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|Title: ||Pricing Network Resources : A New Perspective|
|Authors: ||Roy, Sharmili|
|Advisors: ||Kuri, Joy|
|Keywords: ||Computer Networks|
Network Resources - Pricing
Network - Pricing Strategy
Pricing Network Resources
|Submitted Date: ||Sep-2006|
|Series/Report no.: ||G20521|
|Abstract: ||The aim of the work is to examine the issue of pricing network resources so as to ensure fair and efficient resource-sharing among users. The basic question we address is: Do there exist simple pricing schemes such that fair and efficient resource-sharing is ensured, even though (i) individ-ual users are concerned with maximizing their own net benefits, and (ii) a user alternates between data-limited and infinite-data phases?
The Internet provides congestion control through the Transport Control Protocol TCP). TCP congestion control is dependent on voluntary participation of cooperative end users. If everyone uses TCP, congestion could be managed. However, it can be mathematically shown that it is economically more favorable for users to violate TCP rules.
The published literature suggests pricing as a mechanism to control congestion. The context of operation is as follows. Each user is assumed to have a utility function which is a concave in-creasing function of the rate at which she sends data through the network. The problem is to find the vector of users' rates such that the sum of all users' utility functions is maximized, subject to resource capacity constraints. This constrained optimization problem can be solved in a central-ized manner if all the utility functions are known. In practice, however, the utility functions are not known and there is no central authority.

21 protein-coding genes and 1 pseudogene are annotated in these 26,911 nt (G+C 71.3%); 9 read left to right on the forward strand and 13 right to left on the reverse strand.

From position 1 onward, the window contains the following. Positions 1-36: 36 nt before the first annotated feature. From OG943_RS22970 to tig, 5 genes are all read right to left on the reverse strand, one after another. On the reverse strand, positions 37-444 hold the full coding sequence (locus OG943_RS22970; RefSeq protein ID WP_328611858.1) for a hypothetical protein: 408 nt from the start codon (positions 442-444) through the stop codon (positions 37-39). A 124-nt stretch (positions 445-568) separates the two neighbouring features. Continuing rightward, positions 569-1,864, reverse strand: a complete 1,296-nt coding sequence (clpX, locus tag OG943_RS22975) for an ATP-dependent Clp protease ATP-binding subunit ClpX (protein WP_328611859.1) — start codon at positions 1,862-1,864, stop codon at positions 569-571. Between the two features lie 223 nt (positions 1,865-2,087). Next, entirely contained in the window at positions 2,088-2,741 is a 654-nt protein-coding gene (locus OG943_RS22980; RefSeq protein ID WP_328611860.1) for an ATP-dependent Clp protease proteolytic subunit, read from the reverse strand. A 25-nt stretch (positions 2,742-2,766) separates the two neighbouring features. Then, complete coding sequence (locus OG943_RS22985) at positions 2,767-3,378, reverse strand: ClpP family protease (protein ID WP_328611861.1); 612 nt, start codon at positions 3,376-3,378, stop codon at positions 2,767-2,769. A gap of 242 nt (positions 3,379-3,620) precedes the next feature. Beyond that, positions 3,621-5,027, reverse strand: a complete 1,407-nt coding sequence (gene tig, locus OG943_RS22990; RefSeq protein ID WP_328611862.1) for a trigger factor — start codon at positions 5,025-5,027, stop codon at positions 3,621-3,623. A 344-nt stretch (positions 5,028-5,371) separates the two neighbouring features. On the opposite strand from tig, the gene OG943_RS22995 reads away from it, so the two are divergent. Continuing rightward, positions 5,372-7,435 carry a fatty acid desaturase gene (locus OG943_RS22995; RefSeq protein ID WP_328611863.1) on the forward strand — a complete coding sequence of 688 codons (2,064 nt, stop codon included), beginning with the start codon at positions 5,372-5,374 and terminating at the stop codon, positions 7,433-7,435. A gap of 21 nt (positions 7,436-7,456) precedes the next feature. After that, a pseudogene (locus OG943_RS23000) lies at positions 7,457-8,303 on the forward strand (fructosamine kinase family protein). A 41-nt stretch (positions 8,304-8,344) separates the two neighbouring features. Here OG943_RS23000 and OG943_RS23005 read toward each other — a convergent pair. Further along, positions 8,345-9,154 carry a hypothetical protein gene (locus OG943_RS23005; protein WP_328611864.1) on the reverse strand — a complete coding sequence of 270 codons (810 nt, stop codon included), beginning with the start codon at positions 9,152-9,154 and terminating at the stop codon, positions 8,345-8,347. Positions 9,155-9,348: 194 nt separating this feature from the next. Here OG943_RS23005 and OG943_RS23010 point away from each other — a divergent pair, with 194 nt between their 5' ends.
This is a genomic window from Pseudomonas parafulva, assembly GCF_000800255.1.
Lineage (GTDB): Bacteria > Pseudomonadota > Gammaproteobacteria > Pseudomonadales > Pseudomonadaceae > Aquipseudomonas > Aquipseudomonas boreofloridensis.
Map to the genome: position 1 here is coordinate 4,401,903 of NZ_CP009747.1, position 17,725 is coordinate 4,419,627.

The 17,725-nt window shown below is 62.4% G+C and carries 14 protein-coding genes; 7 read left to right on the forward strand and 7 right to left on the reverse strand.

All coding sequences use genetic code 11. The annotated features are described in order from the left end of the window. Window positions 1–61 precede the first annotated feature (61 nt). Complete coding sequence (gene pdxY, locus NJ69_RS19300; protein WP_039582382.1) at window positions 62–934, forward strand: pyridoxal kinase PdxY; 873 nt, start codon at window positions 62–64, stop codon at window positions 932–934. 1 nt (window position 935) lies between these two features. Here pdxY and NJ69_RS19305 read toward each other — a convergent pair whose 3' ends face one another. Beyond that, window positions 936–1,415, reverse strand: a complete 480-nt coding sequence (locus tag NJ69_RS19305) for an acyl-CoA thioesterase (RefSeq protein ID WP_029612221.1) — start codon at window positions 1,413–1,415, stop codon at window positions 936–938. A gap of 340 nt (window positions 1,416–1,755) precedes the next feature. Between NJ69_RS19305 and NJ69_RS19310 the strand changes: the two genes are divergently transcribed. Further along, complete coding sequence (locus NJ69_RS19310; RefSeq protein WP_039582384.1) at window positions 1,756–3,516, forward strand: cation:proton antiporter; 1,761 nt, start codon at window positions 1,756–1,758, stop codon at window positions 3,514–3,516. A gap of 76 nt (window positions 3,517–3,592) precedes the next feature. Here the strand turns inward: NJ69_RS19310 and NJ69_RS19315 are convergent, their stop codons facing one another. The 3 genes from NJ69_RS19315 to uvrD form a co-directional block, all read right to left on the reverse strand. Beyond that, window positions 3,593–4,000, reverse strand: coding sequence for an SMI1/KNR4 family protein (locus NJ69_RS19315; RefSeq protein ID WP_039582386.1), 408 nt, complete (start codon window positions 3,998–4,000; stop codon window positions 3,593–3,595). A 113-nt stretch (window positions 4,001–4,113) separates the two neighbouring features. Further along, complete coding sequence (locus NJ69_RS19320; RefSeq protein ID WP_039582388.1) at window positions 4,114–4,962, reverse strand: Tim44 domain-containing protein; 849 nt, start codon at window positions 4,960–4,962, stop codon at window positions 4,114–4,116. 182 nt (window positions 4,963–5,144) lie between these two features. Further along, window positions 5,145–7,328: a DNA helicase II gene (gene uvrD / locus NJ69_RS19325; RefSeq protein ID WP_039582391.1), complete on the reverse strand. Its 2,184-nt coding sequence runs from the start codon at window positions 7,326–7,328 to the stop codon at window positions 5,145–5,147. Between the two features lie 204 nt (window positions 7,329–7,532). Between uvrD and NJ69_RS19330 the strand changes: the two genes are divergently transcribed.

In the literature this optimization problem has been decomposed into two sub-problems such that the knowledge of utility functions is not required. These problems are solved independently by the network and the users. It has been shown that at system optimum, the network computed vec-tor of rates and users’ choice of prices are in equilibrium and they also solve the system optimi-zation problem of maximizing sum of utilities of all users. But in all related work, the authors as-sume that users have infinite amount of data to sustain the system-optimal data rates indefinitely. In practice, however, users may run out of data at times.
We propose a pricing scheme in which, under certain conditions, the following is possible. If some users run out of data, and hence are not able to inject traffic at their respective system op-timal data rates, it is possible for others with plenty of data to transmit above their system opti-mal rates. This allows efficient utilization of the resource at all times. Further, it is possible to compel users above optimal rates to back down when, at a later point of time, data-limited users are back with enough data. This ensures that fairness is maintained.|
|Appears in Collections:||Department of Electronic Systems Engineering (dese)|
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